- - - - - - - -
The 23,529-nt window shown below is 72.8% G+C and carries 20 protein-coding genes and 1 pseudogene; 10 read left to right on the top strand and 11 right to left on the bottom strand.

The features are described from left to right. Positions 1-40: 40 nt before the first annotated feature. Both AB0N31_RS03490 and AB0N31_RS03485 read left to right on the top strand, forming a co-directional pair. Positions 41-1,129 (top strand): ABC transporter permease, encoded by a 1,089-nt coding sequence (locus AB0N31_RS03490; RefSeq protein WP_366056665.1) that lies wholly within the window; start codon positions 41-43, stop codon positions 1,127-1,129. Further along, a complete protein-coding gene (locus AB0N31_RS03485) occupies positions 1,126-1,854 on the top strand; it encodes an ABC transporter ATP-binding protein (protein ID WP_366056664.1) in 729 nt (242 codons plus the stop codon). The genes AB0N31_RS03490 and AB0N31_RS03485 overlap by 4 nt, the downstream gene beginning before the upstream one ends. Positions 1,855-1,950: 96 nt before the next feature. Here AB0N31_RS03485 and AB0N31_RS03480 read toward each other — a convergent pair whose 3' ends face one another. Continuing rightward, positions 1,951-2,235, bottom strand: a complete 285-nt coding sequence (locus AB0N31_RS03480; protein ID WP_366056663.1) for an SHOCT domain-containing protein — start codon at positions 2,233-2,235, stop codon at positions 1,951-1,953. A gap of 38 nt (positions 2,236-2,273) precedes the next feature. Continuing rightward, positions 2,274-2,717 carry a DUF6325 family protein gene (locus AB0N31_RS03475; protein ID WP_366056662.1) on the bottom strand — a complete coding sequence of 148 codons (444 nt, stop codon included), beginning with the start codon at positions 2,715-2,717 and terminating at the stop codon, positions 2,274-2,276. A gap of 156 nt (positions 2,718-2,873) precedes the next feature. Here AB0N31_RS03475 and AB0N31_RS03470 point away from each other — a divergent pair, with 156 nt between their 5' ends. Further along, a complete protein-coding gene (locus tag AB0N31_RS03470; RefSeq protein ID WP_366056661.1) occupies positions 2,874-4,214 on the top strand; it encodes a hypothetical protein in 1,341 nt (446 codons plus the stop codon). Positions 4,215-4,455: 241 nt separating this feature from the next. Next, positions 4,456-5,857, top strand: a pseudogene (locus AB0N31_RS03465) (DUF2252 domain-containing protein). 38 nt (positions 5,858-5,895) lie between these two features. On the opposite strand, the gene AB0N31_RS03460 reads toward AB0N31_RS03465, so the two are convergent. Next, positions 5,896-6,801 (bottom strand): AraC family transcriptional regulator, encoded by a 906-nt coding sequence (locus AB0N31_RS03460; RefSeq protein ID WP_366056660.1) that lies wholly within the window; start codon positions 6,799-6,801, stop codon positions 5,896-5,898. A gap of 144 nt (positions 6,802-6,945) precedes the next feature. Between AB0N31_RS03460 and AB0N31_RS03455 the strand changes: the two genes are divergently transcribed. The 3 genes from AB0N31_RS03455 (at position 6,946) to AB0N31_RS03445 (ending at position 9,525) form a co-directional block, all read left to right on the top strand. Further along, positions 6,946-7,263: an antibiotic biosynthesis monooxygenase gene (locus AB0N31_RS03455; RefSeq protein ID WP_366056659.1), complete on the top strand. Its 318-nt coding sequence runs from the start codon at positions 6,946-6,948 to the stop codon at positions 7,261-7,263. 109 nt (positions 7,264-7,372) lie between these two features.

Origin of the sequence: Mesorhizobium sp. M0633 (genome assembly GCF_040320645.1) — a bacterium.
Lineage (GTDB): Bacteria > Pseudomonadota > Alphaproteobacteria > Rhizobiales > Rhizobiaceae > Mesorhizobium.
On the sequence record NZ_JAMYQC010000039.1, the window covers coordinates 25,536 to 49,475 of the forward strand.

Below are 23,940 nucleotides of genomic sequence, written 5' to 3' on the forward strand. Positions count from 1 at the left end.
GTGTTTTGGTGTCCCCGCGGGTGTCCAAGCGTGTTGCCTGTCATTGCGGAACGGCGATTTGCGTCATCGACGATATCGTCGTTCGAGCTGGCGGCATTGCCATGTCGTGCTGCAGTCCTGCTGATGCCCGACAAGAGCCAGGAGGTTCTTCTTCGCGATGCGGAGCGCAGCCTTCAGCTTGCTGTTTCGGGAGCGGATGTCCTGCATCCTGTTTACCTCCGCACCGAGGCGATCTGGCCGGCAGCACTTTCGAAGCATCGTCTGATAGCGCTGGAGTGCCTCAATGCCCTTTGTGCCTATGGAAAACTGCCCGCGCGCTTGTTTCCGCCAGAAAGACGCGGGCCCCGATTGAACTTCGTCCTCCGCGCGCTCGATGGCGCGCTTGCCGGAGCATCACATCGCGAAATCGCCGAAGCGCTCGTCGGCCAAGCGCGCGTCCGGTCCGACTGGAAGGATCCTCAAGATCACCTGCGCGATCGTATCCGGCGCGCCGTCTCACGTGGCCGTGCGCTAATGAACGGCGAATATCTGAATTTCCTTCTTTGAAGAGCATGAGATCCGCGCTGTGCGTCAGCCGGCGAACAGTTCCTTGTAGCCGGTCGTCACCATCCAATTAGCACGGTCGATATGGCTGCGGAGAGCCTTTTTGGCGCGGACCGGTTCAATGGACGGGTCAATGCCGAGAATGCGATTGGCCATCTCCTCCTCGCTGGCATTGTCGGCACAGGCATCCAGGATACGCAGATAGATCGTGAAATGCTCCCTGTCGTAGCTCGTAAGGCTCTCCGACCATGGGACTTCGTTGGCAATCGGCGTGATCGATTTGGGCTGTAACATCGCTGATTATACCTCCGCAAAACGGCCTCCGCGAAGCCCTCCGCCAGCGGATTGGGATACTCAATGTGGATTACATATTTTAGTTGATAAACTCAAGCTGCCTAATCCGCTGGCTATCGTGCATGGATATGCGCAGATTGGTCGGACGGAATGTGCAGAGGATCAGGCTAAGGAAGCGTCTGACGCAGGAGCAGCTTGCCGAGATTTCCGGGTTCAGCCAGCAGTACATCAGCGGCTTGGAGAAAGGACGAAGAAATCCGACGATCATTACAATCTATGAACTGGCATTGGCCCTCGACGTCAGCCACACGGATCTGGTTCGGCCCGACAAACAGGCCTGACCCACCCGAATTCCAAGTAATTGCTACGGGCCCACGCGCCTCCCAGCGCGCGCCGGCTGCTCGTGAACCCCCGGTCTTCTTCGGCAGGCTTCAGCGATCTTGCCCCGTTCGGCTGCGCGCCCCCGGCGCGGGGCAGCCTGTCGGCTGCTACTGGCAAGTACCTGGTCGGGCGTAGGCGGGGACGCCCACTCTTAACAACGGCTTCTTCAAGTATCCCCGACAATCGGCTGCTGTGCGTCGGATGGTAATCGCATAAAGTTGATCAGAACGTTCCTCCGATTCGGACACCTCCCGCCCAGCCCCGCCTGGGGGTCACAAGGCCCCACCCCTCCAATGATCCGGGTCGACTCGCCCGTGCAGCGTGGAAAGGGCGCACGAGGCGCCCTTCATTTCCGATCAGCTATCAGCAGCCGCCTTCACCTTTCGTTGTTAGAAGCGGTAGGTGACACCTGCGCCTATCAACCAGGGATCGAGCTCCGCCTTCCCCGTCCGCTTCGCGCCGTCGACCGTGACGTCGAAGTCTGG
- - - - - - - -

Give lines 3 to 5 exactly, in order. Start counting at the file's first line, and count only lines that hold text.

Origin of the sequence: Mesorhizobium sp. M0633 (genome assembly GCF_040320645.1) — a bacterium.
Lineage (GTDB): Bacteria > Pseudomonadota > Alphaproteobacteria > Rhizobiales > Rhizobiaceae > Mesorhizobium.
On the sequence record NZ_JAMYQC010000039.1, the window covers coordinates 25,536 to 49,475 of the forward strand.